The Director General of the Confederation of British Industry, John Cridland has spoken out against the UK government's commitment to cut net inward immigration into the UK from outside the EU to 'tens of thousands' per year by 2015. He says that the government should drop the target. London Mayor Boris Johnson also attacked the government for damaging the UK's higher education sector.
When it came to power in 2010, the Coalition government, led by Prime Minister David Cameron, a Conservative, and Nick Clegg, a Liberal Democrat, promised to cut net immigration into the UK to 'tens of thousands' per year. This has always been taken to mean less than 100,000. Under the previous Labour government, led by Gordon Brown, the annual net immigration figure had been around 250,000 per year. Net immigration is calculated by taking the total number of immigrants and subtracting the number of people who have emigrated over the same period. This will give the increase in population caused by immigration over that period.
Mr Cridland, interviewed by The Financial Times, said that the commitment to limit immigration to a set number was problematic for many reasons. He said firstly that the government cannot make such a commitment because it cannot control the net migration figure because it has no control over the number of people emigrating. If no one emigrated in any given year, the net immigration figure would rise.
He said that the focus on a given target figure forces the government to attack all immigration when, the public is not concerned about all immigration and some immigration is beneficial to the country. For example, the public does not object to foreign students coming to the UK. Foreign students contribute a great deal of money to the economy. And yet, in order to reach the 'tens of thousands' target, the government has taken action to cut their numbers. The public does not object to skilled workers and yet the government has introduced a cap on their numbers too. This is damaging to UK business. Many small businesses now say that they cannot afford to bring in skilled workers from outside the European Union because of the bureaucracy involved. The number of student visas granted in the last year is down by 21%.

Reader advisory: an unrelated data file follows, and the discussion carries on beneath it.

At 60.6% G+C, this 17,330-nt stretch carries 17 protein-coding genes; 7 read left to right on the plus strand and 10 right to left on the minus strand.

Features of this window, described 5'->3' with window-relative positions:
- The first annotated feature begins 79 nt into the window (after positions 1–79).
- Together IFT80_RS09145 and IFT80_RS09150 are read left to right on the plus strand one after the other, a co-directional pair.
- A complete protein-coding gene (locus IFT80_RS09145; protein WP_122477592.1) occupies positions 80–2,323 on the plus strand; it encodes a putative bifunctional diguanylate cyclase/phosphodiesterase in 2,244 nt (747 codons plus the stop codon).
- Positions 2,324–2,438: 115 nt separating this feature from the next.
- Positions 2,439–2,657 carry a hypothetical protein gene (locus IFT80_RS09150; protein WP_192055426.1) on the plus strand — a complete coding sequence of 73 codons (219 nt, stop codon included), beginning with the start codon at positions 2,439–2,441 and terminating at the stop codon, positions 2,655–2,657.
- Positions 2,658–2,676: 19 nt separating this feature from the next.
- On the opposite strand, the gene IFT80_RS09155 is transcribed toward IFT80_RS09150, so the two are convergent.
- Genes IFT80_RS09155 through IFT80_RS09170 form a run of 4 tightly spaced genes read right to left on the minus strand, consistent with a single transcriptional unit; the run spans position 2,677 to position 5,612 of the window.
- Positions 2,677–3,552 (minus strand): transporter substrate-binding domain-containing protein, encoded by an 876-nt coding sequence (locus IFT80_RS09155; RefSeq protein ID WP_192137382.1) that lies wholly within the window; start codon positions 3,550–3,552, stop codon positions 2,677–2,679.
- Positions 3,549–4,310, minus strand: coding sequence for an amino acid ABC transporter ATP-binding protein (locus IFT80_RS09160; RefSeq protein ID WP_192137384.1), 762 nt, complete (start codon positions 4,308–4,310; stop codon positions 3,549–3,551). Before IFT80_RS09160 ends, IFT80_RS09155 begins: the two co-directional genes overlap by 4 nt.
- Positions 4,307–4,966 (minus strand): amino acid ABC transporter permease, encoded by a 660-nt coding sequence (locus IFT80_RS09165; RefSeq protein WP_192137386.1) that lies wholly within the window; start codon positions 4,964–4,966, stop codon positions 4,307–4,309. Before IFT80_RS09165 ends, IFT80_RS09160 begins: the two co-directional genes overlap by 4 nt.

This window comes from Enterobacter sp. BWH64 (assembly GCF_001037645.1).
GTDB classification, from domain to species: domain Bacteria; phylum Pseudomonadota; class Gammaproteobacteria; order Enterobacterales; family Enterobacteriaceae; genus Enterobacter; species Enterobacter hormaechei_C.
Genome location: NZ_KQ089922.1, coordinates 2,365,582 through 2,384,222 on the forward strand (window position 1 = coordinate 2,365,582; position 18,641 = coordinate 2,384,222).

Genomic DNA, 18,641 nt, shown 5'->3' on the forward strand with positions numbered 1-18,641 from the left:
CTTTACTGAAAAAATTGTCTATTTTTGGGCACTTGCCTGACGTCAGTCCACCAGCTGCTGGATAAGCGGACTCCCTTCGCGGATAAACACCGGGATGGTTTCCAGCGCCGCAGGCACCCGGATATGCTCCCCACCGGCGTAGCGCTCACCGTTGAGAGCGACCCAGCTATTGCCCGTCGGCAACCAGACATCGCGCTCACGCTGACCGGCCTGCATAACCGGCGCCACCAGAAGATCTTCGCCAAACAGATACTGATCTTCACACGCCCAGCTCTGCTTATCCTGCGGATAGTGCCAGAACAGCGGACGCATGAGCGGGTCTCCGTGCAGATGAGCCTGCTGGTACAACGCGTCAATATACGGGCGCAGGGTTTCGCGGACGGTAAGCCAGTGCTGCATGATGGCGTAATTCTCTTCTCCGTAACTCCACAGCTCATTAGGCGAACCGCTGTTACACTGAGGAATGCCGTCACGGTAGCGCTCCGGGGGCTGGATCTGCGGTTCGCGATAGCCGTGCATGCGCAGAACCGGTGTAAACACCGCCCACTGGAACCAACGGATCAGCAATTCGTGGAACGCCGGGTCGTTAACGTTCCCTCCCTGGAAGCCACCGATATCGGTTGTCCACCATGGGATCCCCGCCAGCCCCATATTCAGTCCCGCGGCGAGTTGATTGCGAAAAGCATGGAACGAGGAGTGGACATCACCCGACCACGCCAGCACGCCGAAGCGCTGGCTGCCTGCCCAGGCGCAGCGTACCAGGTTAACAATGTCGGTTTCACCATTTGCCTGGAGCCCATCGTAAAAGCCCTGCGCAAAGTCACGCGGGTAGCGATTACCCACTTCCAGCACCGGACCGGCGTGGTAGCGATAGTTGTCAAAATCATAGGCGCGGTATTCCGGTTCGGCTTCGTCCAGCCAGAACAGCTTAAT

Mr Cridland said that the higher education market was worth £15bn per annum and was being badly affected by the government's policies. He said 'It's partly a perception issue. There's been so much rhetoric that it's creating its own reality. It's putting people off.'
Boris Johnson, the maverick Mayor of London, also criticised the government for damaging the export education sector. Speaking before an official visit to India, the mayor said that the UK's export education sector was being damaged by government policy to limit student numbers.
The UK Border Agency revoked London Metropolitan's Highly Trusted Sponsor status in August 2012 which meant that it was no longer entitled to admit students from outside the European Economic Area. Mr Johnson said 'We are losing a massive business opportunity here, which is completely crazy for the UK market, which is brilliant at education, to be closing itself off from some of the best and brightest students from around the world'.
Workpermit.com reported earlier this week on the fact that senior government ministers in the UK's Coalition government including the Chancellor George Osborne and the Business Secretary Vince Cable are keen for the government to drop the 'tens of thousands' target or to remove students from the statistics.
However the immigration minister Mark Harper said yesterday that it was 'wrong to suggest that controlling mass immigration did anything but help the economy. We actively encourage the brightest and the best migrants but businesses must wean themselves off their addiction to immigration.'
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